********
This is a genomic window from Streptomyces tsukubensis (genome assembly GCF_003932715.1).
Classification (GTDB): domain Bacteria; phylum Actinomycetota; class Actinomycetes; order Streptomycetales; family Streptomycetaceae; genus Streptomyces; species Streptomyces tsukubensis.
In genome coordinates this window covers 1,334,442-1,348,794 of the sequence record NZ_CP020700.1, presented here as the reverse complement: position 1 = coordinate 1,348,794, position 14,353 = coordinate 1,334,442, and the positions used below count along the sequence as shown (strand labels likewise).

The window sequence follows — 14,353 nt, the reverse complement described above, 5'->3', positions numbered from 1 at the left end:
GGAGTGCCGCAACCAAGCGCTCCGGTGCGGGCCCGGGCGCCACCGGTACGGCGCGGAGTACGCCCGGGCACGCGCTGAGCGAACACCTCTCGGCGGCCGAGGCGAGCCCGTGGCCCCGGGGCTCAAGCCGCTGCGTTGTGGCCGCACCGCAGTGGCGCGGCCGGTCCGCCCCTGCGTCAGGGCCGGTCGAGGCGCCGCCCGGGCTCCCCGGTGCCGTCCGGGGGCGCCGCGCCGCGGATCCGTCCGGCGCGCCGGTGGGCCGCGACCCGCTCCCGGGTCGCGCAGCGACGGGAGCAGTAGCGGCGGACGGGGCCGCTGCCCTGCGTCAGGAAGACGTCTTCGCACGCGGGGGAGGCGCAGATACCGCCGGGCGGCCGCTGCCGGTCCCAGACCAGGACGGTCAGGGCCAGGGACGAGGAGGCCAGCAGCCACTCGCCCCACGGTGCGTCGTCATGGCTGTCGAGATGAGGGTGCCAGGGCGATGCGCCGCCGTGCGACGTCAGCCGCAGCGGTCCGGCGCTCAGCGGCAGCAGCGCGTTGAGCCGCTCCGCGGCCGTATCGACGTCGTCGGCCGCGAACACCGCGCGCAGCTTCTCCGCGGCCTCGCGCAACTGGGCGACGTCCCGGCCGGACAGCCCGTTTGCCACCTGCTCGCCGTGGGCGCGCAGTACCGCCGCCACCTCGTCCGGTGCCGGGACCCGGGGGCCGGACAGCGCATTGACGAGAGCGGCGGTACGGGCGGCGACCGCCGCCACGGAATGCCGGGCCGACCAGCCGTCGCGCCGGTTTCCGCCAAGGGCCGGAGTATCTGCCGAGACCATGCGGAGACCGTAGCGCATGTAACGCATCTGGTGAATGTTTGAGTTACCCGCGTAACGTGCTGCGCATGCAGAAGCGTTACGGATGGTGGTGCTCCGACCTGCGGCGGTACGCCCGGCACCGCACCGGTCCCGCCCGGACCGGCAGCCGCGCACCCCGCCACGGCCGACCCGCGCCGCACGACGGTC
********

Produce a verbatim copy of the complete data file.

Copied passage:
This is a genomic window from Streptomyces tsukubensis (genome assembly GCF_003932715.1).
Classification (GTDB): domain Bacteria; phylum Actinomycetota; class Actinomycetes; order Streptomycetales; family Streptomycetaceae; genus Streptomyces; species Streptomyces tsukubensis.
In genome coordinates this window covers 1,334,442-1,348,794 of the sequence record NZ_CP020700.1, presented here as the reverse complement: position 1 = coordinate 1,348,794, position 14,353 = coordinate 1,334,442, and the positions used below count along the sequence as shown (strand labels likewise).

The window sequence follows — 14,353 nt, the reverse complement described above, 5'->3', positions numbered from 1 at the left end:
GGAGTGCCGCAACCAAGCGCTCCGGTGCGGGCCCGGGCGCCACCGGTACGGCGCGGAGTACGCCCGGGCACGCGCTGAGCGAACACCTCTCGGCGGCCGAGGCGAGCCCGTGGCCCCGGGGCTCAAGCCGCTGCGTTGTGGCCGCACCGCAGTGGCGCGGCCGGTCCGCCCCTGCGTCAGGGCCGGTCGAGGCGCCGCCCGGGCTCCCCGGTGCCGTCCGGGGGCGCCGCGCCGCGGATCCGTCCGGCGCGCCGGTGGGCCGCGACCCGCTCCCGGGTCGCGCAGCGACGGGAGCAGTAGCGGCGGACGGGGCCGCTGCCCTGCGTCAGGAAGACGTCTTCGCACGCGGGGGAGGCGCAGATACCGCCGGGCGGCCGCTGCCGGTCCCAGACCAGGACGGTCAGGGCCAGGGACGAGGAGGCCAGCAGCCACTCGCCCCACGGTGCGTCGTCATGGCTGTCGAGATGAGGGTGCCAGGGCGATGCGCCGCCGTGCGACGTCAGCCGCAGCGGTCCGGCGCTCAGCGGCAGCAGCGCGTTGAGCCGCTCCGCGGCCGTATCGACGTCGTCGGCCGCGAACACCGCGCGCAGCTTCTCCGCGGCCTCGCGCAACTGGGCGACGTCCCGGCCGGACAGCCCGTTTGCCACCTGCTCGCCGTGGGCGCGCAGTACCGCCGCCACCTCGTCCGGTGCCGGGACCCGGGGGCCGGACAGCGCATTGACGAGAGCGGCGGTACGGGCGGCGACCGCCGCCACGGAATGCCGGGCCGACCAGCCGTCGCGCCGGTTTCCGCCAAGGGCCGGAGTATCTGCCGAGACCATGCGGAGACCGTAGCGCATGTAACGCATCTGGTGAATGTTTGAGTTACCCGCGTAACGTGCTGCGCATGCAGAAGCGTTACGGATGGTGGTGCTCCGACCTGCGGCGGTACGCCCGGCACCGCACCGGTCCCGCCCGGACCGGCAGCCGCGCACCCCGCCACGGCCGACCCGCGCCGCACGACGGTC